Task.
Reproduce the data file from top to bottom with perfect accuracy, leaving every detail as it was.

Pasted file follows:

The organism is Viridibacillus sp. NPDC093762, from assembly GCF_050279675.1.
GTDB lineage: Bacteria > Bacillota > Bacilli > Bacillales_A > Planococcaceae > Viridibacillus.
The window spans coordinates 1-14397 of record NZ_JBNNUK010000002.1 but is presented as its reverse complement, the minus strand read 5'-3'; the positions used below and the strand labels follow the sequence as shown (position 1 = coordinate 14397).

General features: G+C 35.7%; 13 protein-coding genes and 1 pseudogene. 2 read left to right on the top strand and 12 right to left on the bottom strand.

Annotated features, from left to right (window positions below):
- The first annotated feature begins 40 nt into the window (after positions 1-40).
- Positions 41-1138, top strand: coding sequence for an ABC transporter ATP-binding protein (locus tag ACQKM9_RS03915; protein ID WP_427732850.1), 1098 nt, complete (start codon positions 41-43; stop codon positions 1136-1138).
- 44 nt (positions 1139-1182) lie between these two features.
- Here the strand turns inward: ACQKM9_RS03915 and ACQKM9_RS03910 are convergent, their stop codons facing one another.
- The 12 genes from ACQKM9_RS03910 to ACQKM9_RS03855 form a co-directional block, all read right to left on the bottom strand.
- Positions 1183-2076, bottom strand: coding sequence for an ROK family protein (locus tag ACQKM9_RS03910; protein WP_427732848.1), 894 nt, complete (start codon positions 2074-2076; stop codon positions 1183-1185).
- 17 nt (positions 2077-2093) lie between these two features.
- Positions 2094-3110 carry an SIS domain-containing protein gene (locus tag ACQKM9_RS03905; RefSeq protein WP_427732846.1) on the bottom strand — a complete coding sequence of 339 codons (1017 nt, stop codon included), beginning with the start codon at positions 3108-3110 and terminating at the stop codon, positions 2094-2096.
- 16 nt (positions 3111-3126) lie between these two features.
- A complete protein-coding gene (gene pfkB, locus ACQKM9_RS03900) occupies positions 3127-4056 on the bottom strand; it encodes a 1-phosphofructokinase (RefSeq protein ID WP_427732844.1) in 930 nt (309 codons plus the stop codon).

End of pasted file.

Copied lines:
The organism is Viridibacillus sp. NPDC093762, from assembly GCF_050279675.1.
GTDB lineage: Bacteria > Bacillota > Bacilli > Bacillales_A > Planococcaceae > Viridibacillus.
The window spans coordinates 1-14397 of record NZ_JBNNUK010000002.1 but is presented as its reverse complement, the minus strand read 5'-3'; the positions used below and the strand labels follow the sequence as shown (position 1 = coordinate 14397).

General features: G+C 35.7%; 13 protein-coding genes and 1 pseudogene. 2 read left to right on the top strand and 12 right to left on the bottom strand.

Annotated features, from left to right (window positions below):
- The first annotated feature begins 40 nt into the window (after positions 1-40).
- Positions 41-1138, top strand: coding sequence for an ABC transporter ATP-binding protein (locus tag ACQKM9_RS03915; protein ID WP_427732850.1), 1098 nt, complete (start codon positions 41-43; stop codon positions 1136-1138).
- 44 nt (positions 1139-1182) lie between these two features.
- Here the strand turns inward: ACQKM9_RS03915 and ACQKM9_RS03910 are convergent, their stop codons facing one another.
- The 12 genes from ACQKM9_RS03910 to ACQKM9_RS03855 form a co-directional block, all read right to left on the bottom strand.
- Positions 1183-2076, bottom strand: coding sequence for an ROK family protein (locus tag ACQKM9_RS03910; protein WP_427732848.1), 894 nt, complete (start codon positions 2074-2076; stop codon positions 1183-1185).
- 17 nt (positions 2077-2093) lie between these two features.
- Positions 2094-3110 carry an SIS domain-containing protein gene (locus tag ACQKM9_RS03905; RefSeq protein WP_427732846.1) on the bottom strand — a complete coding sequence of 339 codons (1017 nt, stop codon included), beginning with the start codon at positions 3108-3110 and terminating at the stop codon, positions 2094-2096.
- 16 nt (positions 3111-3126) lie between these two features.
- A complete protein-coding gene (gene pfkB, locus ACQKM9_RS03900) occupies positions 3127-4056 on the bottom strand; it encodes a 1-phosphofructokinase (RefSeq protein ID WP_427732844.1) in 930 nt (309 codons plus the stop codon).